As the replies started to come back, I got some really great ideas about linkbuilding – some that I forget to list and others simply hadn’t thought about. I wrote about every idea and link I got in the context of my page, and the content exploded to about four times the size as when I originally posted it. Many people I linked asked said they were giving me a free review, others linked my page. I commented on the posts I linked to, and received automatic trackbacks on many. Replies are still rolling in and the page will grow and grow and grow.
I’m creating my own “invaluable resource page” just like one of the ones on mashable, but look at what else I’m doing:
- Building backlinks with reviews, comments, and trackbacks
- Building traffic to my blog
- Getting new recommendations and ads in entrecard
- Getting new friends in BlogCatalog and myBlogLog
- Getting new RSS subscribers
- Writing an “expert” page on a subject that I’m not exactly an expert in
See that last point? It’s probably the most important one. I have managed (by networking with other bloggers) to write a highly bookmarkable resource page – without even being an expert in that area! All by networking with other bloggers and asking for help! Now also pay attention to the actual copy and text of my link building cheat sheet page, and you’ll see that’s it not just a simple list of links or fluff. I organized the page into usable sections and commented about why visitor’s would want to read each of the posts that I linked. In addition, I did not link to everyone that sent me a URL. I diligently sorted through all the URL’s sent to me, and read every post – using only the ones that were most relevant to the topic and had usable information with actionable items. When you’re writing a page like this just think about what kinds of things would make you bookmark it and come back over and over and over again. That’s why I’ve coined the term “Flypaper Resource Page” for this technique!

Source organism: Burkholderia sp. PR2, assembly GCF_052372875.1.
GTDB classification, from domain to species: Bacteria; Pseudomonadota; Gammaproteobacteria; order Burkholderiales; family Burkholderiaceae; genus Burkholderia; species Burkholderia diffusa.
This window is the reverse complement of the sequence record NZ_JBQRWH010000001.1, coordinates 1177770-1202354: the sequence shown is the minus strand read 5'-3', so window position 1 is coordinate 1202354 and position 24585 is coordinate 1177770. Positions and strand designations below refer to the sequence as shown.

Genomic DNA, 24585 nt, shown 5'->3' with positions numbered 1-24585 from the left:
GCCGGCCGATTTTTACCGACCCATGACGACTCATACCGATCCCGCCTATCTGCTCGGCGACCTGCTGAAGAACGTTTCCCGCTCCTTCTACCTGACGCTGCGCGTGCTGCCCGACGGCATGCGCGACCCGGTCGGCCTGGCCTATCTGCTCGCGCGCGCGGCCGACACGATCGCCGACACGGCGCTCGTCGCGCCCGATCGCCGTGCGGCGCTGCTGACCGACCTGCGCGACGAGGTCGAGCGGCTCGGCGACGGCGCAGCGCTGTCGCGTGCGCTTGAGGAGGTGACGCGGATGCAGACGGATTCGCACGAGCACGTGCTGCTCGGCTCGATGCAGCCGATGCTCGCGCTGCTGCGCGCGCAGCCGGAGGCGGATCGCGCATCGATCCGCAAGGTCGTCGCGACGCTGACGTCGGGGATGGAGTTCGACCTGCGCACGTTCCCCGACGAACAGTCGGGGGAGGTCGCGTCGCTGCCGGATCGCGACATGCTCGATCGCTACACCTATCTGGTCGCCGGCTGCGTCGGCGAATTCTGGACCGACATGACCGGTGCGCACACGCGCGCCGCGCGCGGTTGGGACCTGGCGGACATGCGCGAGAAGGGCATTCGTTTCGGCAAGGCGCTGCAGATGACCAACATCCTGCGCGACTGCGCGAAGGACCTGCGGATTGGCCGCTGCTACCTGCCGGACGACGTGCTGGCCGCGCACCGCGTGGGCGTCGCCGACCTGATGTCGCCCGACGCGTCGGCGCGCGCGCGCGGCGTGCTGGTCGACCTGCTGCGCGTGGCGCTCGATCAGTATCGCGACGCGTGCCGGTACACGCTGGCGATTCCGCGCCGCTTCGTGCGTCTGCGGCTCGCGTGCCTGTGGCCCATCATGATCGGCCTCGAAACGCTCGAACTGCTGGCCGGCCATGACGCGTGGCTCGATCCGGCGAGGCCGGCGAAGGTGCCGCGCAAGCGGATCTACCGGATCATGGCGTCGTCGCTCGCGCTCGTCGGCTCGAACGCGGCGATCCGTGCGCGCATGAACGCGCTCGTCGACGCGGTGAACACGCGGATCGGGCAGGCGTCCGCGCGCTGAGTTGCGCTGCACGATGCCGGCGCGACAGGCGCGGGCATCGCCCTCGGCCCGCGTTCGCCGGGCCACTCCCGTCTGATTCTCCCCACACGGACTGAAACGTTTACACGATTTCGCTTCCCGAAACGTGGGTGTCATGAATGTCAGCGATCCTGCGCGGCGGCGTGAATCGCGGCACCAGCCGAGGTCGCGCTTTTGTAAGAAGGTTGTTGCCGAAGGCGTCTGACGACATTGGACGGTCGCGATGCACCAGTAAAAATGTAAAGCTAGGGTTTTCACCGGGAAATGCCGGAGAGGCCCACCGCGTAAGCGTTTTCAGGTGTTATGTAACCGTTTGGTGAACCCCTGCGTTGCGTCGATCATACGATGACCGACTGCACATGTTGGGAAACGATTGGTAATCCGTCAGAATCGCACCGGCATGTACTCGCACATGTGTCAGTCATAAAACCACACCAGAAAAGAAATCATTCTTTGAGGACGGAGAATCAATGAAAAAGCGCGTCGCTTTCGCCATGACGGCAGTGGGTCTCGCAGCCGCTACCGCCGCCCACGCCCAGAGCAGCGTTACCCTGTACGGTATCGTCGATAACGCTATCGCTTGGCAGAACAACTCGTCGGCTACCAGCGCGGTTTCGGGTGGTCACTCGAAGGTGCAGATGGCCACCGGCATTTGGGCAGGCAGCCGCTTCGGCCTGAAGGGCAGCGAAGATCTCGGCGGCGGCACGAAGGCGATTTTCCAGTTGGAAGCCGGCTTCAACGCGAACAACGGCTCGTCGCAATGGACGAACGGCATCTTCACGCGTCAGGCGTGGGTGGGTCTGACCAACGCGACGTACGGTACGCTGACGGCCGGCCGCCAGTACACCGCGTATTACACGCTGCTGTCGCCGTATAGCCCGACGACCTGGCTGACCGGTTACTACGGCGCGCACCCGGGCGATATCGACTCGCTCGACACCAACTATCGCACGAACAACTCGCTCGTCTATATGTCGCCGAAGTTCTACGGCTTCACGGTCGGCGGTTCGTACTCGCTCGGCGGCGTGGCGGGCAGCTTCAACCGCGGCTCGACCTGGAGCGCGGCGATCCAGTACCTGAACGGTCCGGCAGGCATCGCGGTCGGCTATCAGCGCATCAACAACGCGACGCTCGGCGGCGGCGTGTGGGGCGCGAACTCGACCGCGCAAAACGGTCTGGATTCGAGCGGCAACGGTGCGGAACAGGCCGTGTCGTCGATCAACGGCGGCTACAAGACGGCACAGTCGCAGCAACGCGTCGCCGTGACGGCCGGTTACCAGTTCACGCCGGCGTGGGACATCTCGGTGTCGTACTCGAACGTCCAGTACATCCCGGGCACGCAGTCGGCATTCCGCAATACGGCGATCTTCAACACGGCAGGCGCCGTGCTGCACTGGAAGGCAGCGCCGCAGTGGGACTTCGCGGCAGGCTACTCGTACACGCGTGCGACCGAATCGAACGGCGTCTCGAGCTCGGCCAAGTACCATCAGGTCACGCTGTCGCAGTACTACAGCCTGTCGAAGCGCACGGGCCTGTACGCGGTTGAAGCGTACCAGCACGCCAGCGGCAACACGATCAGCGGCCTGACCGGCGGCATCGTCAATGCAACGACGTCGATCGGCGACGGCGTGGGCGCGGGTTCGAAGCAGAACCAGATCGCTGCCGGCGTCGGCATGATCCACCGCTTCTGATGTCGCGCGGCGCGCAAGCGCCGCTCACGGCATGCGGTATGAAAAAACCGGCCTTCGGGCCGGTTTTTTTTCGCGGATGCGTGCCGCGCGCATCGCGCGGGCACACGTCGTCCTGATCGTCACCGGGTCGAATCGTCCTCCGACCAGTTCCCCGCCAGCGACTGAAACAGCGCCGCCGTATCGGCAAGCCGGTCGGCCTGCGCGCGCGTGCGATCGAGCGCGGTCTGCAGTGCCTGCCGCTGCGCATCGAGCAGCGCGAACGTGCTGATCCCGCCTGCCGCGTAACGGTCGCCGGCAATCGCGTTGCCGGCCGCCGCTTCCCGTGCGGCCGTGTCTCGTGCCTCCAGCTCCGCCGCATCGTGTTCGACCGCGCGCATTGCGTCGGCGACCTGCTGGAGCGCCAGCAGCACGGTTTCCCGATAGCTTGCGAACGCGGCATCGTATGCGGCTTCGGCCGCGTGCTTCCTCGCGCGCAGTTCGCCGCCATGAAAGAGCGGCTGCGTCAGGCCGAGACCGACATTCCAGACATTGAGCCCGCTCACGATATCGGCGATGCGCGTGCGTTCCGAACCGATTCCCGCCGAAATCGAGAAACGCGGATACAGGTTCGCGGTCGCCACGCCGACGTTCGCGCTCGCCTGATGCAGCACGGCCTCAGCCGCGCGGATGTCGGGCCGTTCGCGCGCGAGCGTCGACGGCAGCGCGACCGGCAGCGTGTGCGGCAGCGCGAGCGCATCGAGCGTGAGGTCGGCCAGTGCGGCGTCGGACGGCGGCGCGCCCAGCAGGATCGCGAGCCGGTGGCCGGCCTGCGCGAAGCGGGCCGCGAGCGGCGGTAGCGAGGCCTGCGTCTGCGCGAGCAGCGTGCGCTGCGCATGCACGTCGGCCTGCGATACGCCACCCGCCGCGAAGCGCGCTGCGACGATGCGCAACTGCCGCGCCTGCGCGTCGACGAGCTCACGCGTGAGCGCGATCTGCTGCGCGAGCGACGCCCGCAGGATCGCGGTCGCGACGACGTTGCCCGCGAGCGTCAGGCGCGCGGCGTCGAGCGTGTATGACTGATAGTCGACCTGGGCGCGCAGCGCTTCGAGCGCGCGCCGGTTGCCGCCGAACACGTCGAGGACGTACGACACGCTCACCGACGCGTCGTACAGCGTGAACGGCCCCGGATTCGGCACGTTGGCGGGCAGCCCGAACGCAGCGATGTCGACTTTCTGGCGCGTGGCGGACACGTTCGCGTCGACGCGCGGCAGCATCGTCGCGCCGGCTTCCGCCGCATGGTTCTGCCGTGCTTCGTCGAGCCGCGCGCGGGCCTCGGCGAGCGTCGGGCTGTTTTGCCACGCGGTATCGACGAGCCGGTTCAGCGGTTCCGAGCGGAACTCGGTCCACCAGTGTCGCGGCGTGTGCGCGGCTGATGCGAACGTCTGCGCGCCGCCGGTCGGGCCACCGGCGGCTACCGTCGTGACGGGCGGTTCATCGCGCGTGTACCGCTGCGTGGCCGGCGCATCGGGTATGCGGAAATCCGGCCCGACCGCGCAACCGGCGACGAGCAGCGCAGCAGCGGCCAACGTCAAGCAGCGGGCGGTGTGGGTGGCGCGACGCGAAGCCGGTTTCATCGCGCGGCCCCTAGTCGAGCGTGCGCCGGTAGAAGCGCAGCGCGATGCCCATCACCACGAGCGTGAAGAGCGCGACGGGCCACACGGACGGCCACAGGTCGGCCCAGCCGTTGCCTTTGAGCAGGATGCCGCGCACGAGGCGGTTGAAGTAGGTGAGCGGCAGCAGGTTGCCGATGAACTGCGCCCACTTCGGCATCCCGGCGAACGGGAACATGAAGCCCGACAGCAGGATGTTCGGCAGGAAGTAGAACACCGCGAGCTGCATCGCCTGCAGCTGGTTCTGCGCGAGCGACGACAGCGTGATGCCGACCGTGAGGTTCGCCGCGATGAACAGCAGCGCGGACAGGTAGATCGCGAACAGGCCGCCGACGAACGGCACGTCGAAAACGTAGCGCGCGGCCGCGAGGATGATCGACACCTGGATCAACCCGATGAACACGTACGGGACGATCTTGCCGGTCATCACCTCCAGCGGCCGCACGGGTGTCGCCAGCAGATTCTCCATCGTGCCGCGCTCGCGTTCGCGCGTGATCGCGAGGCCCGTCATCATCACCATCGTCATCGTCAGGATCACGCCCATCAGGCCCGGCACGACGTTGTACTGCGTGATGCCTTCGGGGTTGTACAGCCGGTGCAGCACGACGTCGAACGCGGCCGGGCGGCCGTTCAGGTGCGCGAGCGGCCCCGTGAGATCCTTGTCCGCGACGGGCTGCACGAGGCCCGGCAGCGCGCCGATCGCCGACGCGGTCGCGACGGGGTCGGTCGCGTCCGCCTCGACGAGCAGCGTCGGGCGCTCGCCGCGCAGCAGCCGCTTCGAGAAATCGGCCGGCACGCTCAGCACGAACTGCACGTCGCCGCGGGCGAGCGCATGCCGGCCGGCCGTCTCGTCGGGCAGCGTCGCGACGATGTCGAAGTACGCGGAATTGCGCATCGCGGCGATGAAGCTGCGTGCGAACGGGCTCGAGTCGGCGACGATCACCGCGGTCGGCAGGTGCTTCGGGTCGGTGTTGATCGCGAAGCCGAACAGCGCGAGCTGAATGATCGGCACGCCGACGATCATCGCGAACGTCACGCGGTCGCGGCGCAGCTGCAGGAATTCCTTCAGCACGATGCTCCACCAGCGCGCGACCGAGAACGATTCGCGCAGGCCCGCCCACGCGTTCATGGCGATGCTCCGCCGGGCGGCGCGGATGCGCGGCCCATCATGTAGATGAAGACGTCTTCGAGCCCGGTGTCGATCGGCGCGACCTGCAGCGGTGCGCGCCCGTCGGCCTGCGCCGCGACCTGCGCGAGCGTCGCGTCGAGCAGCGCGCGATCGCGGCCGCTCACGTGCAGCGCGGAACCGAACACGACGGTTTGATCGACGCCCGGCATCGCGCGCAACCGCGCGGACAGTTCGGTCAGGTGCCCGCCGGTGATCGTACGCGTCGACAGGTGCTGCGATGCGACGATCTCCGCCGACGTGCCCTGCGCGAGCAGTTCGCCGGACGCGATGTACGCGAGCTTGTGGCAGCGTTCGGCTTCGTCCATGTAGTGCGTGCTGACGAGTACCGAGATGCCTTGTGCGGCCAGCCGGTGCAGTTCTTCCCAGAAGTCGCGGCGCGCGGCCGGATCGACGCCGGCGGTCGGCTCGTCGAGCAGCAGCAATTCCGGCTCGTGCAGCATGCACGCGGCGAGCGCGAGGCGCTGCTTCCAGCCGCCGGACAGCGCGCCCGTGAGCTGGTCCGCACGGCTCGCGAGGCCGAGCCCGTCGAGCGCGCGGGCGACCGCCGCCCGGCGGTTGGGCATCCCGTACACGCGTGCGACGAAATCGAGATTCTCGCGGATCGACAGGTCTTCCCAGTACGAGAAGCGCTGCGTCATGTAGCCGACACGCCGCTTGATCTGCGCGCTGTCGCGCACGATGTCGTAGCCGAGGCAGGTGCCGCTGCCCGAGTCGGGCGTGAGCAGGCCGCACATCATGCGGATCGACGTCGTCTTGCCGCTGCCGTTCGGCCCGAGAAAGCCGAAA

The reason I said earlier that I used some old school techniques for this is because those of us that had static sites “back in the day” remember when search engines weren’t so good and the better sites had lists of links (and reviews) of the best places to find things. As the search engines got better those types of sites fell out of favor, but now there are SO MANY blogs and web sites that you can only spend so much time trolling search results. Anymore, I find some of the best stuff on blogs I read (just like the old days). It’s kinda like when you visit a restaurant because a friend told you how good it was vs. reading the yellow pages for a new place to eat at.
Last – I want to talk about why I wrote this post. When I was writing my flypaper resource page (link building cheat sheet) and the replies were coming back, I got one from Reward Rebel that said “I don’t have a link building post…”. That comment from Laney prompted me to write this article – which could have been alternately entitled “How to write expert posts on subjects that you’re no expert on!” I told her I’d write this post for her, and wanted her to use this technique to write her own page and a subject of her choosing to attract visitors and back links like flypaper.
By networking with other bloggers you can accelerate your traffic and linkbuilding much faster than if you wrote every single post and page on your own. Isn’t it time that you stepped out of your box and networked with other bloggers to do the same? Whether you do it in entrecard, mybloglog, bumpZee, blogCatalog, or another blogging network – I also encourage you to join my Content Exchange Blogging Network to exchange content with other quality bloggers. Also be sure to comment on this post if you have a question or item that would make it even better!
If you build a Flypaper Resource Page – comment back or contact me and I will link them here as successful examples!